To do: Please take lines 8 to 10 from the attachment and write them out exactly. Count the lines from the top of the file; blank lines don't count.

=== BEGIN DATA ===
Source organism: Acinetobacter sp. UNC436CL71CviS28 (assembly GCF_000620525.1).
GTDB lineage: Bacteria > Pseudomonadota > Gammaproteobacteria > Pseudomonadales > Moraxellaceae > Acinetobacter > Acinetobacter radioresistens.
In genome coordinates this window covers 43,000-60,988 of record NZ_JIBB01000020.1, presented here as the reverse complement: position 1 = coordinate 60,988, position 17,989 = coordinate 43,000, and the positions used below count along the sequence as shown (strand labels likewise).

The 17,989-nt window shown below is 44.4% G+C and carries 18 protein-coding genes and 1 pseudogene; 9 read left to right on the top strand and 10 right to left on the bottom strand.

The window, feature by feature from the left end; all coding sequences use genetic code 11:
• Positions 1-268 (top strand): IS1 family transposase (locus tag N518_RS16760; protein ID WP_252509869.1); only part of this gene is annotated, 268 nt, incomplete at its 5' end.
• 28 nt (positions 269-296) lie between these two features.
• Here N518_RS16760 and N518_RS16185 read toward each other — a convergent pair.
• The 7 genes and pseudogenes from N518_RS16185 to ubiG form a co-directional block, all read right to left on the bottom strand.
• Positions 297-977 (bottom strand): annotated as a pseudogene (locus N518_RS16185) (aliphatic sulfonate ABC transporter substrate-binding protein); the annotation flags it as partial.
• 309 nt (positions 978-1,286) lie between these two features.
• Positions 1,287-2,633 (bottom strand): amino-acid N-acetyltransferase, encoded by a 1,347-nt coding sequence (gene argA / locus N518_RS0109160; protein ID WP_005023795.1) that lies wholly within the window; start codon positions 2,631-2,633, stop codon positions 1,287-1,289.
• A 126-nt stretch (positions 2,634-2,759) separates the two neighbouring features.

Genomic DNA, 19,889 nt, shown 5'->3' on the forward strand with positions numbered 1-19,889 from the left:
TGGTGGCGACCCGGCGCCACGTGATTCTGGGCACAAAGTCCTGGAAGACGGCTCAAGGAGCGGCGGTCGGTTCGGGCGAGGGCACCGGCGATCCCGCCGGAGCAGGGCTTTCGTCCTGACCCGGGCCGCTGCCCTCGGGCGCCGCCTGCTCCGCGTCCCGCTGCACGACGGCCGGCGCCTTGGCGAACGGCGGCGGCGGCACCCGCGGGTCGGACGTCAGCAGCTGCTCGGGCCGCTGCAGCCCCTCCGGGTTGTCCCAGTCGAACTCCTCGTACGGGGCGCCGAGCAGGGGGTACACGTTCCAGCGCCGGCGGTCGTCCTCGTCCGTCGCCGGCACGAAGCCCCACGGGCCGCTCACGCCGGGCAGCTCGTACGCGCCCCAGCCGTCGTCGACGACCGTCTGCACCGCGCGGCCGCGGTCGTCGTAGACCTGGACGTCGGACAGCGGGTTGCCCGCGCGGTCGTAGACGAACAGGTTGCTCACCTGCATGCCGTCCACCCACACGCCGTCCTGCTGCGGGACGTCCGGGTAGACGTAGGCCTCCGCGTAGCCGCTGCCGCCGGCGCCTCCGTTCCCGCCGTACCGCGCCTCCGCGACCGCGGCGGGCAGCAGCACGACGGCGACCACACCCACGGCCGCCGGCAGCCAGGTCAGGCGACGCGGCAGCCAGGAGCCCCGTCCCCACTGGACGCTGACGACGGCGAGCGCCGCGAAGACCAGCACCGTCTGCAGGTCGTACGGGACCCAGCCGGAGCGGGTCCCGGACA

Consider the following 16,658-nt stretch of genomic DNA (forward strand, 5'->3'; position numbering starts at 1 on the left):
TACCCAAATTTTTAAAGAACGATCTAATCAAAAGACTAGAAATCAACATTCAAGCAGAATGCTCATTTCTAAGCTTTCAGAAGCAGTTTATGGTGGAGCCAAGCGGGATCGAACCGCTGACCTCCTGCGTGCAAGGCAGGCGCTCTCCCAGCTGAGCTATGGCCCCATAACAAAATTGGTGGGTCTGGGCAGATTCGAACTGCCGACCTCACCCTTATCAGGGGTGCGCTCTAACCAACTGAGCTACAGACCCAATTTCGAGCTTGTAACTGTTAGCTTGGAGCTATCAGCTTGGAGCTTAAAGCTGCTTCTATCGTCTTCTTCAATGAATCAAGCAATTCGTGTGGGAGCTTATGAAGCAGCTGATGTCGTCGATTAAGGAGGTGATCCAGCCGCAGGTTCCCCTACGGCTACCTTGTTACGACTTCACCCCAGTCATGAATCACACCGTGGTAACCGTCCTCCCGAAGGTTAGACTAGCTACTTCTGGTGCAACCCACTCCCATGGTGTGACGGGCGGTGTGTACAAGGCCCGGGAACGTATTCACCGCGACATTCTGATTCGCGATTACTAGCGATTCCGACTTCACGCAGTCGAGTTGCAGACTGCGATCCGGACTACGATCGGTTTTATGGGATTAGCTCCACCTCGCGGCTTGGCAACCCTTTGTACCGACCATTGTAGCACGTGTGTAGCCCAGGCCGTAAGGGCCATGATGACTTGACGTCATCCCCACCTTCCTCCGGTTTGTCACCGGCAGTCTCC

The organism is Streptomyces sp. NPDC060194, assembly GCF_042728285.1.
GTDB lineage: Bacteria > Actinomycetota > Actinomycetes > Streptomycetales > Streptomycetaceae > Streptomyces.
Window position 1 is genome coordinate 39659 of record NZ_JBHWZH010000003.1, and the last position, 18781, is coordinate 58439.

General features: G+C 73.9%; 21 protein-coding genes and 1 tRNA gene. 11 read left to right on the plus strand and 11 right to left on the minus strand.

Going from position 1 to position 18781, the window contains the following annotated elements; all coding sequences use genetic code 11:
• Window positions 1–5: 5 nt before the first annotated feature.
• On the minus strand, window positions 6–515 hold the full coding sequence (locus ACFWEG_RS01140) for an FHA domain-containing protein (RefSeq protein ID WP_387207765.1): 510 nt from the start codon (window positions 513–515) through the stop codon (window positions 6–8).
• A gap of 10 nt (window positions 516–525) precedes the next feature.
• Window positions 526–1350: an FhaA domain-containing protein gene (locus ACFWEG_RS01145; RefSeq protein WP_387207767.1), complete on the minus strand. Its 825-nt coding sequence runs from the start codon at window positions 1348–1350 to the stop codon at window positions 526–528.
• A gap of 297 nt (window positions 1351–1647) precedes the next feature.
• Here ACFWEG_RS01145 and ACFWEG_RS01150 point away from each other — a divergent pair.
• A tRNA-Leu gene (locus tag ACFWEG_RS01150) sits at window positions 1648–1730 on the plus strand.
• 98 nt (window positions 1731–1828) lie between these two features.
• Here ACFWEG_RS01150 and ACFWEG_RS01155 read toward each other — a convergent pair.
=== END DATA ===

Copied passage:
• Here N518_RS16760 and N518_RS16185 read toward each other — a convergent pair.
• The 7 genes and pseudogenes from N518_RS16185 to ubiG form a co-directional block, all read right to left on the bottom strand.
• Positions 297-977 (bottom strand): annotated as a pseudogene (locus N518_RS16185) (aliphatic sulfonate ABC transporter substrate-binding protein); the annotation flags it as partial.